In Solar’s Shadow: How Energy and Agriculture Can Work Together

Solar panels and crops have similar needs: a massive amount of land and a steady stream of sunlight. When they share the same space, tomato production soared by 100 percent while water demand for Jalapeno peppers decreased by 65 percent. In turn, water evaporating from the plants acted as a cooling system for the solar panels.

By Kathryn Nave, Contributor

Deep in the Sonoran Desert, tendrils crawl up the legs of solar panels, while vines sprawl beneath their shade. It may look like the natural reclamation of abandoned infrastructure, but this is no solar graveyard: This is the University of Arizona’s first agrivoltaics facility, a new approach to energy generation that combines solar panels and agriculture on the same site.

“If you look at the kind of solar projects that were created five years ago, they looked like industrial facilities,” says National Renewable Energy Laboratory (NREL) analyst Jordan Macknick. “They removed the vegetation, sterilized the ground, and put gravel on top. So there was a lot of pushback from people not wanting to see bucolic landscapes transformed into these industrial sites.” But things have changed since then.

By 2030, solar energy sites could occupy as much as 800,000 hectares of land in the United States alone (that’s nearly 2 million acres), and opposition to this mass transformation of vast swathes of countryside into energy production sites is a matter of more than just aesthetic preference.

“…what solar developers are looking for are flat open areas around city centers. In other words—farmland.”

—Jordan Macknick, analyst, National Renewable Energy Laboratory

“If you want to supply the world’s energy, you need large installations [in the region of hundreds of acres in size] ,” explains Macknick. “You can’t put these in the middle of nowhere because it’s expensive to transport electricity. So what solar developers are looking for are flat open areas around city centers. In other words—farmland.”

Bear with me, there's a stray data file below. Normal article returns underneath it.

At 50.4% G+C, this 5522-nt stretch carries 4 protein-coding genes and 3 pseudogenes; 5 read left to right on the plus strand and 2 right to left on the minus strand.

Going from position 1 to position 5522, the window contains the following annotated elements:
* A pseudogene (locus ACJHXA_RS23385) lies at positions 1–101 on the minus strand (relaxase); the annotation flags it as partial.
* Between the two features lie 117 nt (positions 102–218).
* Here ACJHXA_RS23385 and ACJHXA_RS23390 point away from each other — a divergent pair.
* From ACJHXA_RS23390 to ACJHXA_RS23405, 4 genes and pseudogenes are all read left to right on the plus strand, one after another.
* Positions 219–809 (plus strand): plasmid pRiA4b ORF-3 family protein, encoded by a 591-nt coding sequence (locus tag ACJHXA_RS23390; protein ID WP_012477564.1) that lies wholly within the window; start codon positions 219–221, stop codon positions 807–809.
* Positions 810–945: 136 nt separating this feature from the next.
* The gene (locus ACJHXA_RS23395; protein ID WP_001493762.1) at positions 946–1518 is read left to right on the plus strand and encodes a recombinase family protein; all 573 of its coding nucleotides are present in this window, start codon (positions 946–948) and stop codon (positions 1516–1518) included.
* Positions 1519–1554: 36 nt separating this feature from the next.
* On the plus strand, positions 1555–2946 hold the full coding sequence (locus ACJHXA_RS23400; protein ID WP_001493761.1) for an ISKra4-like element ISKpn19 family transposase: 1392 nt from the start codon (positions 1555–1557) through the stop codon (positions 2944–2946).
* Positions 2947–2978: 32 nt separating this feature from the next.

In 2015, the NREL launched the InSPIRE project, led by Macknick, which now works with 25 sites across the U.S. on developing a new model for solar energy generation in which plants and panels share the same space. Five of these, in Georgia, Oregon, Colorado, and Massachusetts—alongside the Arizona site—are focused on tackling the competition for land between energy and agriculture by exploring how the two can be combined within the same site.

“…if we simply put solar arrays over the plants, we have this really elegant solution where we harvest the sun twice. That means sites that produce food while also producing clean energy at the same time.”

—Greg Barron-Gafford, biogeographer and director of the agrivoltaics project, University of Arizona

“We’ve increasingly been coming up against this food vs. energy mindset,” says Greg Barron-Gafford, University of Arizona biogeographer and director of the agrivoltaics project. “But if we simply put solar arrays over the plants, we have this really elegant solution where we harvest the sun twice. That means sites that produce food while also producing clean energy at the same time.”

Sharing the Sun

You can’t throw any plant under a panel and expect it to flourish. Where many plants love direct sunlight, others, like lettuce, thrive in the shade. Delicate plants, like herbs and tomatoes, will die if the weather turns freezing, but broccoli and cabbage rely on that cold snap to form edible heads.

Being in Arizona, Barron-Gafford wanted crops that would support traditional Southwestern cuisine. For the first planting, he settled on salsa.